UPDATED: Census 2020: Why It Will Affect Latino Communities 

Graphic via Desirée Tapia for The Americano

By Giselle Balido

May 27, 2020

UPDATE: The Census 2020 extended its deadline until October 31, due to Coronavirus. You can fill out your form here.

Latino, Hispanic, or Other? The box you check in the upcoming 2020 Census can have a definite impact on your life and in the lives of those in Latino communities for years to come. 

With the current administration’s looming cutbacks on benefits that affect communities of color—some of which slash food and housing assistance and undermine access to education as well as protections for our voting rights—representation takes on a new significance. When it comes to the Census, it means being counted.

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“Representation is important. Right now we are seeing how it affects us with all the anti-immigrant laws taking place,” says Heriberto Sosa, Director of Unity Coalition/Coalición Unida, an organization founded in 2002 to advance equality and fairness through education, leadership, and awareness. 

“If you go to a government agency and there’s someone who speaks Spanish, or if you can fill out your applications in your own language, that’s directly because of the results of the last census. It’s very simple: when our numbers go up, our services go up. The census impacts our Latino community.”

The ongoing controversy stems from the terms “Hispanic” and “Latino”, which are meant to describe the ethnicity, not the race, of the people of Hispanic or Latino descent living in the U.S., and are usually used interchangeably.

Yet “Hispanic self-identification varies across immigrant generations,” says Pew Research Center’s “2015 National Survey of Latinos”, a report published on that organization’s Fact Tank. According to this report, nearly all foreign-born from Latin America identify as Hispanic, but by the fourth generation, only half of those with Hispanic heritage in the U.S. identify as such.

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Adding to the confusion, many Latin Americans don’t consider themselves “Hispanic,” a term they believe to be for those of European Spanish ancestry, preferring the term “Latino.” On the other hand, two-thirds of Latinos consider being Hispanic as part of their racial background, equating race with ethnicity. This has created a situation where many, not finding the box that defines them, identify as White or Other (in 2010 this amounted to about 2.5 million Americans of Latino/Hispanic origin), significantly affecting the poll results.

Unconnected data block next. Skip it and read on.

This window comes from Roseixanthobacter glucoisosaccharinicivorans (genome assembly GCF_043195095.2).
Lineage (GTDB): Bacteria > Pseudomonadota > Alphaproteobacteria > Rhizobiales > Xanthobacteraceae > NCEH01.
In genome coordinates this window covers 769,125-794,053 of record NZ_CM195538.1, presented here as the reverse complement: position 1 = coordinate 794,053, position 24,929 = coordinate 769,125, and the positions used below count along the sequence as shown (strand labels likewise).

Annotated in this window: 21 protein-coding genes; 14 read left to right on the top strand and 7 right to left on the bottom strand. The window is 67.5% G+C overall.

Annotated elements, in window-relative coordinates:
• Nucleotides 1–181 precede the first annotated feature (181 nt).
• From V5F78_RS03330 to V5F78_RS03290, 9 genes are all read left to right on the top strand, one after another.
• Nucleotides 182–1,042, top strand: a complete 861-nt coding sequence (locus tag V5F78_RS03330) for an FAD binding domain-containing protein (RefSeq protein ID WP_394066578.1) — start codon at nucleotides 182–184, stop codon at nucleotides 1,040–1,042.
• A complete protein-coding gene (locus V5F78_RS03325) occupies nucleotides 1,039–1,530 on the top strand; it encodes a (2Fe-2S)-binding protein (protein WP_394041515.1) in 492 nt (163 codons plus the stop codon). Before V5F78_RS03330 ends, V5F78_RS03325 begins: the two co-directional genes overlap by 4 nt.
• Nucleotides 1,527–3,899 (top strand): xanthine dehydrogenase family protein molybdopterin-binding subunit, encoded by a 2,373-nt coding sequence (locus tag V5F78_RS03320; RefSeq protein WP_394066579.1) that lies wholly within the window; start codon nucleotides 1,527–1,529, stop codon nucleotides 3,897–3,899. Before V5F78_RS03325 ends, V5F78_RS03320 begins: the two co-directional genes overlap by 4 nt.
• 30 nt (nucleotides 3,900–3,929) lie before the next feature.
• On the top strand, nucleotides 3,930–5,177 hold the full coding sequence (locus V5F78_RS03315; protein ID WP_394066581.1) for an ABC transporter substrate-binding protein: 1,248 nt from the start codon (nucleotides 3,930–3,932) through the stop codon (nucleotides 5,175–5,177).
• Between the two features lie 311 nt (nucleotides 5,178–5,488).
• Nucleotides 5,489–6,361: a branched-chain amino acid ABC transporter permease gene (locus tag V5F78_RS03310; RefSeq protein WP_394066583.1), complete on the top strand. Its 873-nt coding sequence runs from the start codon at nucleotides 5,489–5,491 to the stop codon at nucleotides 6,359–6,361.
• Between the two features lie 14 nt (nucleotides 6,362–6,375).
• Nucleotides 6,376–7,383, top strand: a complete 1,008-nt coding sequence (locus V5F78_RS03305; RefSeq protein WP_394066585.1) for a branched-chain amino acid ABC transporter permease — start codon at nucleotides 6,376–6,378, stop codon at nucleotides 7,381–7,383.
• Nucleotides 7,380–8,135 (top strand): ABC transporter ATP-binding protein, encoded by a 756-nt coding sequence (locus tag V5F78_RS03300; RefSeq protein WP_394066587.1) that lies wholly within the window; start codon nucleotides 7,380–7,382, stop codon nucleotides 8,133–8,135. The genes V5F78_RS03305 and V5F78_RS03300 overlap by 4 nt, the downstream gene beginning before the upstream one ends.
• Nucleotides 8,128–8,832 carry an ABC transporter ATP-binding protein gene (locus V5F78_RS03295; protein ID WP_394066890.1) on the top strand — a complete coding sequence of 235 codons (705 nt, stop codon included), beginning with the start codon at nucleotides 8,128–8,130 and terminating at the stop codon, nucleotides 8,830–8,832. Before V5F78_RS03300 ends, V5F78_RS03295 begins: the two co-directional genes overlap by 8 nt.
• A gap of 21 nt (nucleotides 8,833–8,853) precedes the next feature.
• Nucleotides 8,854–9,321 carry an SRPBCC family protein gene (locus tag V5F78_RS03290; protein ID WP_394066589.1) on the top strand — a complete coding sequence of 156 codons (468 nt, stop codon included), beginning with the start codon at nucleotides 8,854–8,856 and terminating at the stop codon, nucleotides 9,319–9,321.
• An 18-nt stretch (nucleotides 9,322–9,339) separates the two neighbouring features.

“I consider myself a White Hispanic, but there isn’t that classification, so I check the box for Hispanic,” adds Sosa, who was born in the United States to exile Cuban parents. “Others think of themselves as Caribbean, Indigenous or any other classification. What is important to remember is that by defining yourself as Hispanic or Latino you are not renouncing your heritage. There is no historical reason why the government chooses these classifications, but if we want to be counted, we need to play by the rules,” says Sosa.

Among many other services, the Census data is used to establish the guidelines for federal affirmative action plans under the Federal Equal Opportunity Recruitment Program, allocate funds to school districts for bilingual services under the Bilingual Education Act and, most importantly, monitor compliance with the Voting Rights Act and enforce bilingual election requirements. This takes on a new significance this year when legislators in mostly Republican states “have introduced at least 35 bills that would make it harder to vote”, according to an analysis by the Brennan Center for Justice, a nonpartisan law and policy institute in New York and Washington, D.C. 

“All our services –from lunches for senior citizens to educational opportunities and healthcare– are based on the census,” says Sosa. “So if we are not counted, we are taking away from our communities.” 

The Census Bureau has been looking at alternative approaches to counting Hispanics/Latinos that combine the question about Hispanic origin and race. However, this change will not appear in the 2020 census, which begins April 1st of this year. 

Because of this, the box you check can and will have a direct impact on your life and your community—not just in the near future, but for a long time. “We must remember that the results of the 2020 Census,” says Sosa, “will affect us –Latinos and communities of color– for the next 10 or 20 years.” 

This story has been updated to add the new deadline extension the Census 2020 has confirmed.



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